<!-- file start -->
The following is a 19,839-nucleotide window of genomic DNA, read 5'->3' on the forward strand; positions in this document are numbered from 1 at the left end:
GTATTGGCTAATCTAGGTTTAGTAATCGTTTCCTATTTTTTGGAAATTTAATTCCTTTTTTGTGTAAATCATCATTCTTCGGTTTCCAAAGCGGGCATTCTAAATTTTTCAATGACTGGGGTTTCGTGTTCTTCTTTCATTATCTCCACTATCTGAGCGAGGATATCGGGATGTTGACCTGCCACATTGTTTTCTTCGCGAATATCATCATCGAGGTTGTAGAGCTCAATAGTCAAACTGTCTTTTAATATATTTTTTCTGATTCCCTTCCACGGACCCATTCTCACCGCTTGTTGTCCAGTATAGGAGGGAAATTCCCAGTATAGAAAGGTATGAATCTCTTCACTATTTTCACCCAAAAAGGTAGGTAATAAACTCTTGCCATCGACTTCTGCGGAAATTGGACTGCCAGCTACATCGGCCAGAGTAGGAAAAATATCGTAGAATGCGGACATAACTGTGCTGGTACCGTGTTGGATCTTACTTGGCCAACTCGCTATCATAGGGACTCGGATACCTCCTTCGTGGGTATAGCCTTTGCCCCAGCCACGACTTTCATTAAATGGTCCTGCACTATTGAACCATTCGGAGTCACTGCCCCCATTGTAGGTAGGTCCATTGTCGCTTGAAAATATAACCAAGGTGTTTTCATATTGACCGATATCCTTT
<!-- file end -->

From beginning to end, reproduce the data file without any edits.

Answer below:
The following is a 19,839-nucleotide window of genomic DNA, read 5'->3' on the forward strand; positions in this document are numbered from 1 at the left end:
GTATTGGCTAATCTAGGTTTAGTAATCGTTTCCTATTTTTTGGAAATTTAATTCCTTTTTTGTGTAAATCATCATTCTTCGGTTTCCAAAGCGGGCATTCTAAATTTTTCAATGACTGGGGTTTCGTGTTCTTCTTTCATTATCTCCACTATCTGAGCGAGGATATCGGGATGTTGACCTGCCACATTGTTTTCTTCGCGAATATCATCATCGAGGTTGTAGAGCTCAATAGTCAAACTGTCTTTTAATATATTTTTTCTGATTCCCTTCCACGGACCCATTCTCACCGCTTGTTGTCCAGTATAGGAGGGAAATTCCCAGTATAGAAAGGTATGAATCTCTTCACTATTTTCACCCAAAAAGGTAGGTAATAAACTCTTGCCATCGACTTCTGCGGAAATTGGACTGCCAGCTACATCGGCCAGAGTAGGAAAAATATCGTAGAATGCGGACATAACTGTGCTGGTACCGTGTTGGATCTTACTTGGCCAACTCGCTATCATAGGGACTCGGATACCTCCTTCGTGGGTATAGCCTTTGCCCCAGCCACGACTTTCATTAAATGGTCCTGCACTATTGAACCATTCGGAGTCACTGCCCCCATTGTAGGTAGGTCCATTGTCGCTTGAAAATATAACCAAGGTGTTTTCATATTGACCGATATCCTTT